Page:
Creating Positive First Work Experiences for Young Adults: The Equal Employment Opportunity Commission's (Eeoc) Youth @ Work Initiative

Article excerpt

ABSTRACT

The percentage of sexual harassment allegations filed by workers under the age of eighteen has increased dramatically since 2001. It is generally accepted that attitudes toward work and many basic work related behaviors are learned early in life. Because of that, the initial job experiences that young workers encounter are important in shaping their future behavior in the workplace. The purpose of this paper is to examine the Equal Employment Opportunity Commission's (EEOC) Youth@Work initiative and to present policy and practice suggestions that employers can utilize to reduce their exposure to litigation and create positive first work experiences for young adults.

INTRODUCTION

The first job is a rite of passage for any teenager, giving young workers their first taste of real responsibility and teaching them some important financial lessons. But as some unfortunate teenagers in Arizona will tell you, their first taste of the working world can also include some very "grown-up" problems (Reynolds, 2007).

"Give today's kids a taste of work - and you'll get better employees tomorrow" (Personnel Journal, 1995). It is generally accepted that attitudes toward work and many basic work related behaviors are learned early in life. Because ofthat, the initial job experiences that young workers encounter are important in shaping their future behavior in the workplace. In recent years, sexual harassment and discrimination, aspects of workplace behavior that have plagued many organizations, have been identified as a serious problem for organizations that employ teenage workers (Flahardy, 2005). The percentage of sexual harassment allegations filed by workers under eighteen has increased dramatically since 200 1 from 2 percent to 8 percent in 2004 (Flahardy, 2005). The number of lawsuits filed by the EEOC involving teen workers increased from eight cases in 2001 to 15 in fiscal year 2005 (Armour, 2006). One published source estimated that the EEOC "has filed at least 131 lawsuits across the country involving the harassment of teenage employees" (Phillips Jr., 2007). In response to the increased complaints and litigation involving young workers, the Equal Employment Opportunity Commission initiated the Youth @ Work Initiative in September of 2004. This comprehensive outreach and education campaign is designed to inform teenagers about their employment rights and responsibilities and to help employers create positive first work experiences for young adults (EEOC, 2007). The primary objective of the program is to inform young workers as to their "real world rights and responsibilities as an employee"(EEOC, 2007). To that end, the EEOC web site (www.youth.eeoc.gov) and more than 2,100 Youth@Work events held nationwide since the program was initiated have spear headed the EEOCs efforts to inform young people as to their rights and how the EEOC process works. Additionally, the EEOCs outreach efforts have also been directed at employers, with the objective of helping employers "create positive first work experiences for young adults"(EEOC, 2007). The purpose of this paper is to examine the increase in sexual harassment allegations associated with workers under the age of eighteen, the Equal Employment Opportunity Commission's (EEOC) Youth@Work initiative, and to present policy and practice suggestions that employers can utilize to reduce their exposure to litigation and create positive first work experiences for young adults.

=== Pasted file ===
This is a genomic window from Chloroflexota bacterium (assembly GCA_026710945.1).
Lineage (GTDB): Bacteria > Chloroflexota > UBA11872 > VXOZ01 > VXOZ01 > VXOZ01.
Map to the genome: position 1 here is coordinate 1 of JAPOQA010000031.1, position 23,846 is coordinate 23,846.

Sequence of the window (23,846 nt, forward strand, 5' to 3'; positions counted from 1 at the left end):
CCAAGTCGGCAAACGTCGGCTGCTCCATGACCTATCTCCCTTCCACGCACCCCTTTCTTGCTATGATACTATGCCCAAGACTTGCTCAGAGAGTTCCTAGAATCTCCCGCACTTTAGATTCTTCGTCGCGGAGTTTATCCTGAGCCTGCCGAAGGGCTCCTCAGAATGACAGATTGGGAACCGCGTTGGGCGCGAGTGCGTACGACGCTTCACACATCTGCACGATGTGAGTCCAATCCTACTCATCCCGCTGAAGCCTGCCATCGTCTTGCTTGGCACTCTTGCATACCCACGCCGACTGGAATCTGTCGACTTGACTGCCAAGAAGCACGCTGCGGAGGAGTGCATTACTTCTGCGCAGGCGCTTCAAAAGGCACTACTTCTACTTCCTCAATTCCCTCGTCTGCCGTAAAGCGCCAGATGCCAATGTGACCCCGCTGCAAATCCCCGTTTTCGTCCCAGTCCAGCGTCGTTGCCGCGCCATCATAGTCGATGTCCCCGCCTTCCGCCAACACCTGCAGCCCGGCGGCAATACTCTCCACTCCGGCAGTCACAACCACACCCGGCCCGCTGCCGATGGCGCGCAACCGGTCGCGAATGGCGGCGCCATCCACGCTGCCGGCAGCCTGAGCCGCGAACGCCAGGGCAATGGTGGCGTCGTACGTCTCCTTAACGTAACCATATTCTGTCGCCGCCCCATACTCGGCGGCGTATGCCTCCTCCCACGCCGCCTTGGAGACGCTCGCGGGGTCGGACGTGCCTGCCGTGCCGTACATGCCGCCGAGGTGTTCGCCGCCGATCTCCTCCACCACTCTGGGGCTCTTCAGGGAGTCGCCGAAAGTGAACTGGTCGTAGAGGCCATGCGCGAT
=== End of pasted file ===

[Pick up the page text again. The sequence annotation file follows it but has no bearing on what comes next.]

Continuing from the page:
NATURE OF THE PROBLEM

Employers have recognized for a number of years the importance of creating positive first work experiences for young people. Numerous programs like Kids and the Power of Work (KAPOW) and Developmental Partners, a project between Duke Power Co. and the CharlotteMecklenburg school system of North Carolina have been developed to give young people as early as their elementary school years a "taste of work" with the objective of getting "better employees tomorrow" (Personnel Journal, 1995). …